In Their Own Words--Faculty and Staff

In Their Own Words: Faculty and Staff Perspectives

Faculty In Antartica Image

Instructor Lindsey Geary in Antartica

“I sailed around the tip of the Antarctica peninsula on two NSF (National Science Foundation)  research expeditions where we conducted shipboard coring along the Antarctic national shelf. My main responsibility (or many) was to make smear slides for nonnofossils, diatom/radiolarians, and sediment composition. This experience gave me the material and research experience I needed to complete my master’s thesis and to choose a direction with my career. My favorite part of the experience was when we had to physically break through the ice shelf in order to research our coring destination. Words cannot describe the awe and wonderment a person feels when peering out over natural untouched frozen landscape.”

--Lindsey Geary, Instructor, Life Sciences


“’Judy…We’re in Ireland!’ I think I whispered that to my friend in every place and every stop we made.”
--Kate Barefoot, Assistant Registrar


“Leaving the U.S. and traveling to a third world country, like Viet Nam, gave me a greater appreciation for not only the great blessing our country affords, but a deeper appreciation that people show when their spirits are rich. The Vietnamese love of the things we tend to take for granted like education, hard work, sacrifice, and selflessness makes me feel in one sense it would be great not to have so many possessions that tie me down.

I found it strange to travel from a country that has so much to one that has so little—and that I could become richer by traveling there.”
--George Goerner, Professor, Business

“The textbook study of a foreign language is not the same as its practical application. Ordering a meal you have to pay for in Euros and eat in accordance with German culture (shake hands with everyone at the table before being seated; exchange “guten Appetit!” before taking and using your fork in your left hand even though you are right-handed) changes you. When you swing open your guest house window to watch a herd of sheep cross a modern suburban street a mere fifteen minutes up the hill from a gate built by Romans in 800 B.C., you get more than a scenic view. You gain a fresh perspective.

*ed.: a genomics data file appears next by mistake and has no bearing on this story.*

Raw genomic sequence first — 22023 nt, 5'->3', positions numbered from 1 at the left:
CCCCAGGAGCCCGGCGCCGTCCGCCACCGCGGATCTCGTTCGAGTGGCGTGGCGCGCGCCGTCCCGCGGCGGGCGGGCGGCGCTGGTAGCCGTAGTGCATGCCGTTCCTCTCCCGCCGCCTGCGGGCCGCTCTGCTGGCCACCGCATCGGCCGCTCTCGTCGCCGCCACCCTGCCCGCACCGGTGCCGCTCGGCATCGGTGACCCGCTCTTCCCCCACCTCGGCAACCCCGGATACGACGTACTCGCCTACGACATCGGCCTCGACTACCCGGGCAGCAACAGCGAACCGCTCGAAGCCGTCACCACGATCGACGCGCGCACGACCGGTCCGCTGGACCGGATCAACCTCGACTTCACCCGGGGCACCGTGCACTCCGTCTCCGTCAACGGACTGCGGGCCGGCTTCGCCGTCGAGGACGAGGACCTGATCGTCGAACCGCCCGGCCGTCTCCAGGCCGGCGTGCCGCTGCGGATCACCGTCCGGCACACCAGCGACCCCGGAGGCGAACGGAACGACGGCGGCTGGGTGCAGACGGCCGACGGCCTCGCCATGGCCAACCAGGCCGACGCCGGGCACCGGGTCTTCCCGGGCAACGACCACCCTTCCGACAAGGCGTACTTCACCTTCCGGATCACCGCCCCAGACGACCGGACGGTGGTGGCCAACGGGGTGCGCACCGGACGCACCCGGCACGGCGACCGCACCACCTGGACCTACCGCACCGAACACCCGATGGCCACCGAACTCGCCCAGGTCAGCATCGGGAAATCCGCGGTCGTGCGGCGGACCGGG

After traveling abroad, you might not be able to explain exactly how or why you see the world in a new way; you just know that all your senses have been enhanced. At the least, the discovery that cultural contrasts accent the essence of common experience is a lesson large enough to make global travel a value at any cost. “
--Leslie Goerner, Associate Professor, English


“Often it is Professor Collen Bolton in Europethe serendipitous encounter with the place you are visiting that makes the whole trip complete. I had spent the better part of two weeks visiting incredible works or art and architecture presented and discussed in the courses that I teach. But it was the last day, taking a chair lift to the island of Capri that took my breath away and made me realize this was the world ruled by the ancient Greek and Roman gods and goddesses. It was the natural beauty and 10 days’ immersion in the culture that helped me to see what inspired the works in the museums. “
--Colleen Bolton, Assistant Professor, Art



“Of all the times I have been to Italy, I had the most fun with the students of MV in May 2009. We laughed so much. The culture and scenic beauty were a joy as always. However, the enthusiasm of the students was a surprise bonus for me. I saw first hand the excitement foreign travel brings to students when they encounter that which is new and different.”
--Dennis Lee, Professor Emeritus